Photo by Esso Media at Olio

Easier to Plan 

When you downsize the number of guests you need to accommodate, you downsize everything. Planning a wedding with two hundred guests is a lot more complicated than planning one with twenty. You can easily coordinate meals that work for everyone’s dietary needs. You don’t need to worry about complex seating charts. You’ll have more venue options. Everyone in the wedding party will have a clearer role. Even just communicating with everyone will be easier.


Hosting a Micro Wedding in a Large Venue  

Our event space at Olio is large and open, and we know firsthand the worry that a venue may be too big for your small guest list. You definitely don’t want to make the room feel vast and cavernous, nor do you want to leave a huge unused space. No need to worry – we have some fabulous ideas on how to create your intimate wedding in our big space.

Small intimate wedding space, corner ceremony in larger room, small amount of chairs set out, micro wedding
Photo by Jessie Felix at Olio

The easiest way to start is with dividing the room: curtains or screens can easily create smaller rooms within the larger space. Olio has hosted weddings as small at 15 guests successfully.

If dividers aren't a fit for your wedding style, then arrange the decor in a way that commands room space. Having tall items or decor suspended from the ceiling is a great way to compress that upper space and make things feel cozier. This could be small trees, draped fabric, balloons – you name it! Make sure you check with your venue for what’s allowed to hang from the ceiling. Most of our small weddings include lounge furniture (ie couches) to enhance seating and provide cozy nooks. Tables, seating arrangements, and other thematic design elements can be spaced in a beautiful and comfortable way.

Micro-wedding with smaller amount of guests, large divider making large venue space smaller, lights overhead taking up space, table spacing using space, good interior design
Photo by Jessie Felix at Olio

Different lighting can help, too. Depending on your theme, making the room a bit darker will make it feel smaller. Use candles, fairy lights, or other low-energy light sources to control what the guests can and can’t see and make the room feel more condensed. Using black in your decor may also be helpful because black will make a room feel smaller than it is. 

Micro Wedding Tips and Tricks 

You may still have a few burning questions left over about your micro wedding. We’ll do our best to answer them here with some tips we’ve come up with in our years of experience.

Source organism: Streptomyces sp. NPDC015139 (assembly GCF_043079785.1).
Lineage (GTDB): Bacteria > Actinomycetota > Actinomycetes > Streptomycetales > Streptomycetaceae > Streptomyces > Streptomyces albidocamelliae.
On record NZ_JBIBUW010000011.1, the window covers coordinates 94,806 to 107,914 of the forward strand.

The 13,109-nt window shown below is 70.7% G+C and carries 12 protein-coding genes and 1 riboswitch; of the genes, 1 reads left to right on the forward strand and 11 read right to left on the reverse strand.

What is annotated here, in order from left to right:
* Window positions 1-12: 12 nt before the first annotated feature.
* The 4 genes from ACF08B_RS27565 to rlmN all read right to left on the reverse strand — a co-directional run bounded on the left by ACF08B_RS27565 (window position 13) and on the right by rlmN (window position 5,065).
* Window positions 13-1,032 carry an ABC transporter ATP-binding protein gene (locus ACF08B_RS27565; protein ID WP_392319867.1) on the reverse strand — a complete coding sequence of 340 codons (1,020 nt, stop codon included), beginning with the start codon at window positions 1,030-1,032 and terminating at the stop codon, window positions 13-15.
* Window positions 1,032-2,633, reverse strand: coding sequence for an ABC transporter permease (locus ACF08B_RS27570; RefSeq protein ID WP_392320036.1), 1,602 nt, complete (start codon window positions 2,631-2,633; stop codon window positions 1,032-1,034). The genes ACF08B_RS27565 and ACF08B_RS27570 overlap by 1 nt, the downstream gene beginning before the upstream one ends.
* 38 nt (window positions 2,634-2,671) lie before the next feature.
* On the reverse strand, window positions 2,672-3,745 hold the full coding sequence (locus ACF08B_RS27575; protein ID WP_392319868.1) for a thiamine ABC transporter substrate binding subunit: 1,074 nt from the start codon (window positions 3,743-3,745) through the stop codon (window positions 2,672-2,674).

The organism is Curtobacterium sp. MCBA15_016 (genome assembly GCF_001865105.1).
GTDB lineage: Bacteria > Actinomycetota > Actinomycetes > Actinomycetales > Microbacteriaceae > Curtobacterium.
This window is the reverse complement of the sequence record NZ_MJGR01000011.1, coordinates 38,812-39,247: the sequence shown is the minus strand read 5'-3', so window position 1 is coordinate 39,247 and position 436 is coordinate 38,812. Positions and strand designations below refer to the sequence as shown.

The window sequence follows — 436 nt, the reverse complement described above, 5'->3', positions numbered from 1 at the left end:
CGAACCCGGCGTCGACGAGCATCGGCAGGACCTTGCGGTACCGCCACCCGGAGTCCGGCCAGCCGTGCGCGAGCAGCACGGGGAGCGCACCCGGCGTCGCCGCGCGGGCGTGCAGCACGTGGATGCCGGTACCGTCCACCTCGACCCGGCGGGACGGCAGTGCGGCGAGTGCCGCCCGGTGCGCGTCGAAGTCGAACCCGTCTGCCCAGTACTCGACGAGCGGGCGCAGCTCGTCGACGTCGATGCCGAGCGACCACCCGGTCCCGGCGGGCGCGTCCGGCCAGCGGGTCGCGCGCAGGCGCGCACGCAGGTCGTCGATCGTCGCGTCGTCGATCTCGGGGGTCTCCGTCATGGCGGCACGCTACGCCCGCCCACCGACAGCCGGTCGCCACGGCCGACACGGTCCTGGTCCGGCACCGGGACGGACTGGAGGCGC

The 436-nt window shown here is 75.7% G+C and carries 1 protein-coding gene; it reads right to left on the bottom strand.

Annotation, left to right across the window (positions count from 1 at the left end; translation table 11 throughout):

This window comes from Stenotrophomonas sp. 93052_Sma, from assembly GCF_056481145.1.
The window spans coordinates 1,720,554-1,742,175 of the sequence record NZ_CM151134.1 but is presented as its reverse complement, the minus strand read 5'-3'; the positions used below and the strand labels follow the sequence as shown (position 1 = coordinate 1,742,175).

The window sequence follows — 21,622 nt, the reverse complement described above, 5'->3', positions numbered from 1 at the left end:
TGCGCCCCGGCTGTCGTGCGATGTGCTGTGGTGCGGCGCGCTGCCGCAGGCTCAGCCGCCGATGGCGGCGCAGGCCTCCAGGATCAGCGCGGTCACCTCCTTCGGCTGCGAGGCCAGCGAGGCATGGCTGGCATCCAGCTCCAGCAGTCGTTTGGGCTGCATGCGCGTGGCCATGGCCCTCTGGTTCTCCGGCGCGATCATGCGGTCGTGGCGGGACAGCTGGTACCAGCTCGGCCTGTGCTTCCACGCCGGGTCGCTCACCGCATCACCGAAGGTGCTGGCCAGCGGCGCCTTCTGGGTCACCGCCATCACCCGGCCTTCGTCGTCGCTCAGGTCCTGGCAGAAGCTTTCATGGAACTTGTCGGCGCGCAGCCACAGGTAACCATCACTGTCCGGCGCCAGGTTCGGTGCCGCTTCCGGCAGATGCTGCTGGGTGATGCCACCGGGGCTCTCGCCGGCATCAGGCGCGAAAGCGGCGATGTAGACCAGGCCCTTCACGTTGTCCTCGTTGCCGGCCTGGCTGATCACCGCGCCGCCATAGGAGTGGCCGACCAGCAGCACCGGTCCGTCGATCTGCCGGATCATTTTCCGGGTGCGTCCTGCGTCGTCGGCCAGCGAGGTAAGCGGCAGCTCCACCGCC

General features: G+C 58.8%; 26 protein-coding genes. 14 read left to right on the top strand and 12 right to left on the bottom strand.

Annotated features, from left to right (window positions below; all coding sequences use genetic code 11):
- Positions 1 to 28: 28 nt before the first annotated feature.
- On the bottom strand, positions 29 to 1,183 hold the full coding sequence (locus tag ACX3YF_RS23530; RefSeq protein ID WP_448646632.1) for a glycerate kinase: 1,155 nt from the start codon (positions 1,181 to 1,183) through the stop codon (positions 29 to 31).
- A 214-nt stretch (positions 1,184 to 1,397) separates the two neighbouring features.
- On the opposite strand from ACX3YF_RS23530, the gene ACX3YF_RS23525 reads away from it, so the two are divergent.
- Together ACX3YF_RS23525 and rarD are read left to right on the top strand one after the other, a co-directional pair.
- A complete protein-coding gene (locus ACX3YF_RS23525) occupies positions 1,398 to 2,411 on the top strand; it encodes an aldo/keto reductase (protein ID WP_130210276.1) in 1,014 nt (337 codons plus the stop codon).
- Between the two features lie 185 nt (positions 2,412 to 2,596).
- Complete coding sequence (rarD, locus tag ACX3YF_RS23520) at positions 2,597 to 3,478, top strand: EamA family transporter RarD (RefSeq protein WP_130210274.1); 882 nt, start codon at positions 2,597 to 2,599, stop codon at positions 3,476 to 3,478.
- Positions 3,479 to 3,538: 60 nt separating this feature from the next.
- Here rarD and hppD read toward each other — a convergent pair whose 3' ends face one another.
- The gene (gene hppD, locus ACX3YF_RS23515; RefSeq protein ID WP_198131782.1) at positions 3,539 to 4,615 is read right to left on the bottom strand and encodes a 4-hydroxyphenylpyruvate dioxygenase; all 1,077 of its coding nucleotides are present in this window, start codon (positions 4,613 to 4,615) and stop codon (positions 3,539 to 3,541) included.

Micro Wedding Ceremony set for 25 guests in Massachusetts
Photo by Jessie Felix

  • Cutting the Guest List – That pesky guest list. This is the hardest part of a micro wedding. There will be people who you won’t be sure if you should invite. Our best advice is to figure out who you absolutely cannot imagine your wedding without. It could be your parents, your favorite cousin, or your best friend. If the wedding wouldn’t be the same without them, they’re a VIP. Once you have that list, it’s up to your discretion who else to invite. 

  • Make it Personal for Everyone – Micro weddings are very intimate by design. There are so few guests that it will be personal, so try to make it special. You could cater the meals and cocktails to your guests’ tastes, write them each a personal note, or maybe book some entertainment you know they’ll love. Of course, don’t forget yourself. The couple are the main guests, after all. A smaller wedding makes it easier for the vision to come to life. Make a vision board to pinpoint exactly what you’re looking for and make it a reality.

  • Determine What You’re Keeping – There are a lot of events at a wedding. If you want to cut things that you consider less important, go ahead. Maybe you want to skip the cocktail hour. That’s fine! Just make sure you allow time between the ceremony and reception for pictures and maybe some light refreshments. You can skip the exit toss, cut some of the games during the reception, or shorten your allotted time for dancing. Whether it’s a small tradition or a bigger event, don’t feel bad about cutting it, especially since the wedding is focused on just you and your closest loved ones. 

  • Don’t Feel Guilty – You may feel guilty about hosting a micro wedding. There are pressures from family, complaints from those who weren’t invited, or maybe your own worries that you’re not doing it “right”. Forget about it. Seriously! This is your wedding and no one else’s. So be confident in your choice to spend the day with those you love dearest. We promise you that you won’t regret it. 

We hope these tips have helped you determine whether a micro wedding works for you. If you have other questions, or if you’d like a tour to see how you could make our space work for your wedding, feel free to contact us! We’d love to hear from you. 



Sarah Narcus   

Owner, Olio